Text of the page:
Founded in 2002, Nevada State College is a four-year public college offering more than 35 majors and minors leading to a bachelor’s degree. Based in Henderson, Nev., Nevada State College serves more than 2,500 students representing a broad array of cultural and economic backgrounds. In every field of study, classes are taught by experienced faculty who serve as mentors and guides. With an average class size of only 20 students, Nevada State College fosters a personal learning environment where students receive the support they need to succeed. For more information, visit
About Blackboard Inc.
Blackboard Inc. (NASDAQ: BBBB) is a global leader in enterprise technology and innovative solutions that improve the experience of millions of students and learners around the world every day. Blackboard’s solutions allow thousands of higher education, K-12, professional, corporate, and government organizations to extend teaching and learning online, facilitate campus commerce and security, and communicate more effectively with their communities. Founded in 1997, Blackboard is headquartered in Washington, D.C., with offices in North America, Europe, Asia and Australia.

Nevada State College and the Nevada System of Higher Education are Sad to Announce the Death of President Fred Maryanski

HENDERSON, Nev. With great sadness Nevada State College and the Nevada System of Higher Education announce the passing of Fred J. Maryanski, President of Nevada State College.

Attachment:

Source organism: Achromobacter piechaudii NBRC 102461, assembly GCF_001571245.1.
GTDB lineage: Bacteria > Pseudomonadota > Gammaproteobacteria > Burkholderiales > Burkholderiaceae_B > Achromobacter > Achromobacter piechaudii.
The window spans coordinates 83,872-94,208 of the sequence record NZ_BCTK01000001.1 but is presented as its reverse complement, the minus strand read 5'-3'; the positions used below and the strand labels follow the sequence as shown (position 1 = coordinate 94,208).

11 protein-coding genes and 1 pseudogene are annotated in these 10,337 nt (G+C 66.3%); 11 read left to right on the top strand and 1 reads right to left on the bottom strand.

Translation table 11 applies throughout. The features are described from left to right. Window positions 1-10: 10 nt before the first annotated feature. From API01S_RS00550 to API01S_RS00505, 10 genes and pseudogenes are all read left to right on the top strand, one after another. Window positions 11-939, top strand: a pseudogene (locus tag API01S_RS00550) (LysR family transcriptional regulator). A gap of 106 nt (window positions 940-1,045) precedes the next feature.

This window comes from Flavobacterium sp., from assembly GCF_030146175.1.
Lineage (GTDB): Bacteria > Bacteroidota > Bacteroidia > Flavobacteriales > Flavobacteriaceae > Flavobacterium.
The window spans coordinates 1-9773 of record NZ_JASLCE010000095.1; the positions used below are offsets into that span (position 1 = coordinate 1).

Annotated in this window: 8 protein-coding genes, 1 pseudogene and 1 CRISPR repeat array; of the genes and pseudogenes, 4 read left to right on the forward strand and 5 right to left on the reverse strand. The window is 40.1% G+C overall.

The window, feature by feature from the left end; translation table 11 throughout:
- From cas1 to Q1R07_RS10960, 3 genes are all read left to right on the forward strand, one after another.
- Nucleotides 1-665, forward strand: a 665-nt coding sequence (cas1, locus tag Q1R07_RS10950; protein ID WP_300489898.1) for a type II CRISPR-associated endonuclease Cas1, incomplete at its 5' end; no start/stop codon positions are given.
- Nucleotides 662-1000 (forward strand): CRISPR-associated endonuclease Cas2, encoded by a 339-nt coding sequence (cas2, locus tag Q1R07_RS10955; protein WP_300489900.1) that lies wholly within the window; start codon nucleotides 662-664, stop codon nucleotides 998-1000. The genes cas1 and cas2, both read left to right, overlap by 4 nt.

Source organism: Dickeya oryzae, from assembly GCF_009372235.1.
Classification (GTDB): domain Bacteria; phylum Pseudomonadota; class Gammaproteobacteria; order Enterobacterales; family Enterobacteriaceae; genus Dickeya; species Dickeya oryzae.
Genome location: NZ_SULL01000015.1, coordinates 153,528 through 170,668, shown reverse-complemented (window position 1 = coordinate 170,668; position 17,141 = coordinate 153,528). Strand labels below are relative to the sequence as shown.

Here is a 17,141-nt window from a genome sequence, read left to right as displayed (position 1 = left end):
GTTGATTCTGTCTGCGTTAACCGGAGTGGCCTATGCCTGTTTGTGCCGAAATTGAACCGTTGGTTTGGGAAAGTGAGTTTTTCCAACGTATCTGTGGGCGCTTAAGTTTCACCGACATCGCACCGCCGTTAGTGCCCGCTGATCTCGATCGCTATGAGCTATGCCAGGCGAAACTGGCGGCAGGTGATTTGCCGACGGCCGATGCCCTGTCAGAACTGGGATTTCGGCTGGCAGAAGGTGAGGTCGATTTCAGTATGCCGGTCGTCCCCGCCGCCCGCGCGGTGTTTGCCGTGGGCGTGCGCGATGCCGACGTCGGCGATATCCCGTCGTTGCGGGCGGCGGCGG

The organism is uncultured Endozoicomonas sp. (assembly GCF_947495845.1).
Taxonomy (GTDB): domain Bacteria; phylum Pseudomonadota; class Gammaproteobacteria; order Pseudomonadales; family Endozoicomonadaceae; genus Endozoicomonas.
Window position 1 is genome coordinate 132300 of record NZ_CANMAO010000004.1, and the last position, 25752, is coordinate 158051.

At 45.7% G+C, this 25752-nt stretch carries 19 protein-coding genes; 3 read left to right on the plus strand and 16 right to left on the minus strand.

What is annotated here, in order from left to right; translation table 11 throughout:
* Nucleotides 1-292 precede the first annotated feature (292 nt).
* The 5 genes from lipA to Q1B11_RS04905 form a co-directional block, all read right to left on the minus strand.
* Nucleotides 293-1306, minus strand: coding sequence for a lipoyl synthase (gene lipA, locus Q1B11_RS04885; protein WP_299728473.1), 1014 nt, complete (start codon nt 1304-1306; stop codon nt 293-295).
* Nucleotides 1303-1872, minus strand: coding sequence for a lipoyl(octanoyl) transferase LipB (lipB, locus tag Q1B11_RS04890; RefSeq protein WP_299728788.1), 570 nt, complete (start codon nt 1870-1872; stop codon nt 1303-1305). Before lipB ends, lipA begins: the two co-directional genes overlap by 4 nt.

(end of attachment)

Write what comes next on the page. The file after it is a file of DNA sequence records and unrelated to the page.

Maryanski passed away on July 2nd, at age 63 at Nathan Adelson Hospice surrounded by family and friends.
It is with profound sorrow that we announce the passing of our dear friend and colleague, President Fred Maryanski, said NSHE Chancellor Dan Klaich.  His contributions to Nevada State College are remarkable, and for this reason his memory will be a permanent fixture in the hearts and minds of the Nevada System of Higher Education.
On behalf of the Nevada System of Higher Education, we extend our condolences to Fred’s family, and offer our prayers and thoughts during this difficult time, said Klaich.
Maryanski, who served as Nevada State College’s president since 2005, is fondly remembered as a dedicated educator and caring administrator. Maryanski was an enthusiastic believer in the transformative power of education in the lives of individuals and communities.
Because of Maryanski’s leadership, Nevada State College quickly transformed itself into a viable and respected institution throughout Nevada. As the College’s longest-serving president, Maryanski was able to achieve extraordinary success within a short span of five years. Maryanski shepherded the institution through the final stages of its accreditation process, spearheaded and finalized the College’s509-acre campus master plan, opened the College’s first permanent building on campus (Liberal Arts & Sciences Building), and managed the rapid growth of NSC’s student enrollment.